A Dark-Horse Green Laser Shines

New green-laser chips could power HD pico projectors

3 min read

If you want to show pictures and presentations anywhere, you'll increasingly have the option of buying a mobile phone with a pico projector. And if picture quality tops your wish list, you'll want a model that creates images by mixing the output from red, blue, and green lasers.

The green variant will initially be a cumbersome contraption that combines an infrared laser and a frequency doubler, but researchers at the German electronics company Osram Opto Semiconductors and the Japanese optoelectronics giant Nichia are independently claiming to have met the power and color requirements with a single laser chip. This potential successor to the infrared laser and frequency doubler combo has much to recommend it: It's one-tenth the current size, costs less to make, has a high modulation rate, and produces less speckle, too.

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3D-Stacked CMOS Takes Moore’s Law to New Heights

When transistors can’t get any smaller, the only direction is up

10 min read
An image of stacked squares with yellow flat bars through them.
Emily Cooper

Perhaps the most far-reaching technological achievement over the last 50 years has been the steady march toward ever smaller transistors, fitting them more tightly together, and reducing their power consumption. And yet, ever since the two of us started our careers at Intel more than 20 years ago, we’ve been hearing the alarms that the descent into the infinitesimal was about to end. Yet year after year, brilliant new innovations continue to propel the semiconductor industry further.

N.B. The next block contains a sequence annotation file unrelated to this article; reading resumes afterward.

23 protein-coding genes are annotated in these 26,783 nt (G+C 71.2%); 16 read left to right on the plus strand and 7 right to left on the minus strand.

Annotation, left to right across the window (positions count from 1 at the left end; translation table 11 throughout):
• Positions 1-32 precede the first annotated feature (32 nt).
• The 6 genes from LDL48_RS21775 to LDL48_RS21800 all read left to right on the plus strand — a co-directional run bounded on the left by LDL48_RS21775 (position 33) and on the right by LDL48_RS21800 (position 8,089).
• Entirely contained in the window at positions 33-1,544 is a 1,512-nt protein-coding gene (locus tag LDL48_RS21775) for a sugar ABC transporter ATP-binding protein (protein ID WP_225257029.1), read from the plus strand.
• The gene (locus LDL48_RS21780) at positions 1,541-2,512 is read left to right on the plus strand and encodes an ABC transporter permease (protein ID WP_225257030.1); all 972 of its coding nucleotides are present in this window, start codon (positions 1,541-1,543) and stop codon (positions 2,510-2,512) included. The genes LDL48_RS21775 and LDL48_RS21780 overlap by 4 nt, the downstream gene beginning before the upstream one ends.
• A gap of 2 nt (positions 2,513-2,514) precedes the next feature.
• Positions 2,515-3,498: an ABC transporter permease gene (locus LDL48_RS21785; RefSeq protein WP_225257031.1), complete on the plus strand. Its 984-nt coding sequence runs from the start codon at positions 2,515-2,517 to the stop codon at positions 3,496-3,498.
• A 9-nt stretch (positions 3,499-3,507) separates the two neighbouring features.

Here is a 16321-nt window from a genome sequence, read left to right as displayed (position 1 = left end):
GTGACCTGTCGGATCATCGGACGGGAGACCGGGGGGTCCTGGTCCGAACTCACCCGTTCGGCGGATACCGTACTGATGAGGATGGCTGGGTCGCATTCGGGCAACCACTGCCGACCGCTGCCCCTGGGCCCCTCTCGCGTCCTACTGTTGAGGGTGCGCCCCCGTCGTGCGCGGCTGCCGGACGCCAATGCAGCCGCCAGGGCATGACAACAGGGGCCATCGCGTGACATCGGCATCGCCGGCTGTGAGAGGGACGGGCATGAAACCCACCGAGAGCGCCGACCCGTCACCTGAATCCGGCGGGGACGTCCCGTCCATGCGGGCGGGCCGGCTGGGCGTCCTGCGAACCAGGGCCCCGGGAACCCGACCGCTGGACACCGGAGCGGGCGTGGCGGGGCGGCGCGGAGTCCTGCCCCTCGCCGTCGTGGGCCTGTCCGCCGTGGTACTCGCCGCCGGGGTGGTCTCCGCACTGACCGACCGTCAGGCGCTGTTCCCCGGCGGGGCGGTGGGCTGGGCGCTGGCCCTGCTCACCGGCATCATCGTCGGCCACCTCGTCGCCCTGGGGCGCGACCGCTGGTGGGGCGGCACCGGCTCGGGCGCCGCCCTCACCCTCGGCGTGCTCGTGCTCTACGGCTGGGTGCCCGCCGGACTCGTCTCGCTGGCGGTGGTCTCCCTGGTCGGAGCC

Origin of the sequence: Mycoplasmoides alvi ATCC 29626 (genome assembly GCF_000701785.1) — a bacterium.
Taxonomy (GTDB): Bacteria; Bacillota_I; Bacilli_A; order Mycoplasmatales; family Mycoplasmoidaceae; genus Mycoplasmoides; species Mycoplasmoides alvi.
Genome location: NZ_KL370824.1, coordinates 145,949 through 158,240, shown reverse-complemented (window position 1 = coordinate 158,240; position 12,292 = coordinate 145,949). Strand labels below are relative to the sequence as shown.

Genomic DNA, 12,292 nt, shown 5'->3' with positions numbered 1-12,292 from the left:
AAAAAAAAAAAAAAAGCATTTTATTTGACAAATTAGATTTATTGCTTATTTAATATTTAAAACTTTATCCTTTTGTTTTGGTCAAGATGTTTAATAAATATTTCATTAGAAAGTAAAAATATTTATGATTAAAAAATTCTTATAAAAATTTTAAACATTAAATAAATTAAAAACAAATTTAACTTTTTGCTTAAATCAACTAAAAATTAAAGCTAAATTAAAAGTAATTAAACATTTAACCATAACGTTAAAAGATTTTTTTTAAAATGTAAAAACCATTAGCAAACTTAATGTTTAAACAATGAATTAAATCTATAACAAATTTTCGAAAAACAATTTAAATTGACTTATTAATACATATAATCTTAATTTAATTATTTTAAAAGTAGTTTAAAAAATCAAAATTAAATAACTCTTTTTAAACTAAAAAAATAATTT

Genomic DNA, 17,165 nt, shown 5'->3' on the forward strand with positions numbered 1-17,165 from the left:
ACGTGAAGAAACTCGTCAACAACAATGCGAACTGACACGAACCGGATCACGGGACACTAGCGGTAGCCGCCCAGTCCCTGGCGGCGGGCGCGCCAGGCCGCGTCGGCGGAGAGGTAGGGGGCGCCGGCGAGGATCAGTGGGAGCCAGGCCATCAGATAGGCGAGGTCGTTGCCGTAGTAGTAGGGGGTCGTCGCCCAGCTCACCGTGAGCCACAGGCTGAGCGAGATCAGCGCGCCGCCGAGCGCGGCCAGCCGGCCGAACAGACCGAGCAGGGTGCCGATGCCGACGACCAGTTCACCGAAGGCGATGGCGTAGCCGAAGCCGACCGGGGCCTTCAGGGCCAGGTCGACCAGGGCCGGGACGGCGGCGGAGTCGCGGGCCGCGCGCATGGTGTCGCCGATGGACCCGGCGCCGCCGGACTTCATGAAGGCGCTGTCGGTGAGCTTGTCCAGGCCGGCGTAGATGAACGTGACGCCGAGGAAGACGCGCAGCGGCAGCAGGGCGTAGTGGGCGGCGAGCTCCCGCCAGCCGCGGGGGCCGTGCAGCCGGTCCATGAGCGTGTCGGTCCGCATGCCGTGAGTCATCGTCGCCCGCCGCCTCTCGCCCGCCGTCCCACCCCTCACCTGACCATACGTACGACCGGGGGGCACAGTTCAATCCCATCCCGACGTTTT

Along this journey, we engineers had to change the transistor’s architecture as we continued to scale down area and power consumption while boosting performance. The “planar” transistor designs that took us through the last half of the 20th century gave way to 3D fin-shaped devices by the first half of the 2010s. Now, these too have an end date in sight, with a new gate-all-around (GAA) structure rolling into production soon. But we have to look even further ahead because our ability to scale down even this new transistor architecture, which we call RibbonFET, has its limits.

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